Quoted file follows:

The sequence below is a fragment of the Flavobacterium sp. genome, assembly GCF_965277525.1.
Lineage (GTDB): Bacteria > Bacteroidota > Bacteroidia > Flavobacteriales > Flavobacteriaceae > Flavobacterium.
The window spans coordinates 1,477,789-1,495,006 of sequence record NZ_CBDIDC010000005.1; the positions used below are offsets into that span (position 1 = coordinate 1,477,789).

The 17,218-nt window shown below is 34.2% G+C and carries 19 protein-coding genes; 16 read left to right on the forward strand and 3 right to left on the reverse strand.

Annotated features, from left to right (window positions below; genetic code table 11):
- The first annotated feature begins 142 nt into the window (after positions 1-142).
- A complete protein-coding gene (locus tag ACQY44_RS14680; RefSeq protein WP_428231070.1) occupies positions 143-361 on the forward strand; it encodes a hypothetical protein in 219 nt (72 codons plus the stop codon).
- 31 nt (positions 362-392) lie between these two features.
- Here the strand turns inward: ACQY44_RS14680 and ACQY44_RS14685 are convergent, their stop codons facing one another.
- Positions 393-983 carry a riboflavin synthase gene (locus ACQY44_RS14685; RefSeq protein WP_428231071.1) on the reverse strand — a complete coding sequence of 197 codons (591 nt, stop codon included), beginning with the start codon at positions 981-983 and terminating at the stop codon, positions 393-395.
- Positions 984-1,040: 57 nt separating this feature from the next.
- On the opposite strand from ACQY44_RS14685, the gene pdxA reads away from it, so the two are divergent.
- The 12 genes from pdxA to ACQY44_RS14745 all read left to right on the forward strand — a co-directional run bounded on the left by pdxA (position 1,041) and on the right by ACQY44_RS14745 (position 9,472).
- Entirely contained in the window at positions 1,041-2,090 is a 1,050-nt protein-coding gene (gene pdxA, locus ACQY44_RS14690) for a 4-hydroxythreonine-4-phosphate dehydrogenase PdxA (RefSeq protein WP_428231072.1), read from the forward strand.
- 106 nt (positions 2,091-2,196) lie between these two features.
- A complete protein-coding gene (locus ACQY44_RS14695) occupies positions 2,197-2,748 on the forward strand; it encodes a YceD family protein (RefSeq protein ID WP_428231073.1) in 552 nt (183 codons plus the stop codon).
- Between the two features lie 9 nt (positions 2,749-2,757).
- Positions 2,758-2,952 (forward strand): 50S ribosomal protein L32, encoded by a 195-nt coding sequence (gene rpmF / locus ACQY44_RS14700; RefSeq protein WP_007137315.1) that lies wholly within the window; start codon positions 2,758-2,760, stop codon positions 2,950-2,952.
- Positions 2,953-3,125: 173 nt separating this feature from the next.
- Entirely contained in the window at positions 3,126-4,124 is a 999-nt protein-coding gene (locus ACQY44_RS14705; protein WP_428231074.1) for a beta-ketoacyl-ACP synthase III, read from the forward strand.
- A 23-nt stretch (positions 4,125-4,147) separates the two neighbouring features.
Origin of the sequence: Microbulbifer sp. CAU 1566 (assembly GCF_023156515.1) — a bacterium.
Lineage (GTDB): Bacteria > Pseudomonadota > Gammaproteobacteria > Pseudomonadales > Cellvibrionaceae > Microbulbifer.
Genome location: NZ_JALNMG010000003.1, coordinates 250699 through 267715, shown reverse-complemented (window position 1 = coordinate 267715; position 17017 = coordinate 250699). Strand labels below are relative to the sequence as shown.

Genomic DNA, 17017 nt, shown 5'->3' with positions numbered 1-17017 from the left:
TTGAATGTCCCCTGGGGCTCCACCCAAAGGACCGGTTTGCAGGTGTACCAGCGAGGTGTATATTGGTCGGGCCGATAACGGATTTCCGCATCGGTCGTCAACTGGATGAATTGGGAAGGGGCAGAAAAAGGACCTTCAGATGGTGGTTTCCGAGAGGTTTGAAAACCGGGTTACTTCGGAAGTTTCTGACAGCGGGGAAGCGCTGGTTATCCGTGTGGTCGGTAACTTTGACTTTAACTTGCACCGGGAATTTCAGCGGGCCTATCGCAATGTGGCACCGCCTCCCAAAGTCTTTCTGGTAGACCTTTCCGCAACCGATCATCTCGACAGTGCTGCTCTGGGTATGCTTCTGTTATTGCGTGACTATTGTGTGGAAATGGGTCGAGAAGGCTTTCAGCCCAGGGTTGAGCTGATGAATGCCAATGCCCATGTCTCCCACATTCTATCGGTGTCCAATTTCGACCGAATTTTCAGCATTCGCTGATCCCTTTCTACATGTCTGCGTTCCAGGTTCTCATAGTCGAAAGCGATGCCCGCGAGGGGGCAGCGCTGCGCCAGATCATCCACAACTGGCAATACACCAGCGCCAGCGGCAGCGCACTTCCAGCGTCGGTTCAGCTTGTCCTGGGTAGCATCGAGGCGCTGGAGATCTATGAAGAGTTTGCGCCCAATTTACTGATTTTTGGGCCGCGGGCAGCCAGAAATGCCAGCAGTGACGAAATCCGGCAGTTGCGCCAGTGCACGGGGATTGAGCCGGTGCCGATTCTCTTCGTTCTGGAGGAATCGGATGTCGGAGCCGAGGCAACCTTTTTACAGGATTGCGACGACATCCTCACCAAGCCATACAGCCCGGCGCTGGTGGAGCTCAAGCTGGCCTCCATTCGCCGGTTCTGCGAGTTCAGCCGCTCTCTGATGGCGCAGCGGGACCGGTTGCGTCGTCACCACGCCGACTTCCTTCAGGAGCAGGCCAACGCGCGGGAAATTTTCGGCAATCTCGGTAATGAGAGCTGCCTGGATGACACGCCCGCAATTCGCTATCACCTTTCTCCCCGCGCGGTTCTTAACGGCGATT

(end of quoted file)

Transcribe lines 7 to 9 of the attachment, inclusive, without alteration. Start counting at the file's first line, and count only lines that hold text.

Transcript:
- A complete protein-coding gene (locus tag ACQY44_RS14680; RefSeq protein WP_428231070.1) occupies positions 143-361 on the forward strand; it encodes a hypothetical protein in 219 nt (72 codons plus the stop codon).
- 31 nt (positions 362-392) lie between these two features.
- Here the strand turns inward: ACQY44_RS14680 and ACQY44_RS14685 are convergent, their stop codons facing one another.